Leigh’s Disease is a progressive neurometabolic disorder with a general onset in infancy or childhood, often after a viral infection, but can also occur in teens and adults. It is characterized on MRI by visible necrotizing (dead or dying tissue) lesions on the brain, particularly in the midbrain and brainstem.
The child often appears normal at birth but typically begins displaying symptoms within a few months to two years of age, although the timing may be much earlier or later. Initial symptoms can include the loss of basic skills such as sucking, head control, walking and talking.
These may be accompanied by other problems such as irritability, loss of appetite, vomiting and seizures. There may be periods of sharp decline or temporary restoration of some functions. Eventually, the child may also have heart, kidney, vision, and breathing complications.
There is no cure for Leigh’s Disease. Treatments generally involve variations of vitamin and supplement therapies, often in a “cocktail” combination, and are only partially effective.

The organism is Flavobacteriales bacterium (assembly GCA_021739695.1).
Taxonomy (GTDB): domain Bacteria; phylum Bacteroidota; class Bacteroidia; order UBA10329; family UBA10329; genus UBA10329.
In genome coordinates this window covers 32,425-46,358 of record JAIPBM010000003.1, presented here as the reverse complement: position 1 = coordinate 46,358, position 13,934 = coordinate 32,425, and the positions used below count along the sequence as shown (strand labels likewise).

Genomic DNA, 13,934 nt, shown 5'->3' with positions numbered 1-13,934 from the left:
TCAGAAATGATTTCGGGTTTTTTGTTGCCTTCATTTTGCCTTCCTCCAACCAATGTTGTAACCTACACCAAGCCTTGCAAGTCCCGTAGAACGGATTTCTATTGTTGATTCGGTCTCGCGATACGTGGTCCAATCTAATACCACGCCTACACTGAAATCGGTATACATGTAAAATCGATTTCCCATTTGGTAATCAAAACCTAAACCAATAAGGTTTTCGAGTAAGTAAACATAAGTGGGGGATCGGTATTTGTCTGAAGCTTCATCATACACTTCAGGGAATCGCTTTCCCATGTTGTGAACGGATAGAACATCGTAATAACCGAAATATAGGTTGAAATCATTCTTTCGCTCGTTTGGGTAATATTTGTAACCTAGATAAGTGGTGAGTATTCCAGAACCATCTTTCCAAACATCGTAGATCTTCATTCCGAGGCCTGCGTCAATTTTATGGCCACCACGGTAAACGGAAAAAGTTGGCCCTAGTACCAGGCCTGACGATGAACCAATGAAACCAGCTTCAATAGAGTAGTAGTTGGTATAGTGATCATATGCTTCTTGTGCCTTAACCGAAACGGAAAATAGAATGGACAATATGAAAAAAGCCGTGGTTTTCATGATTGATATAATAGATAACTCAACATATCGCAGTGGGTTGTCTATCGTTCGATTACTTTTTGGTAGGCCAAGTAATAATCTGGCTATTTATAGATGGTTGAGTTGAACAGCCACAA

The most common treatment for Leigh's disease is thiamine or Vitamin B1. Oral sodium bicarbonate or sodium citrate may also be prescribed to manage lactic acidosis. Researchers are currently testing dichloroacetate to establish its effectiveness in treating lactic acidosis. In individuals who have the X-linked form of Leigh's disease, a high-fat, low-carbohydrate diet may be recommended. In some cases, a special diet may be ordered and must be monitored by a dietician knowledgeable in metabolic disorders.
Read more articles on Leigh’s Disease.
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The prognosis for individuals with Leigh's disease is poor, though some have survived to their mid-teenage years.read more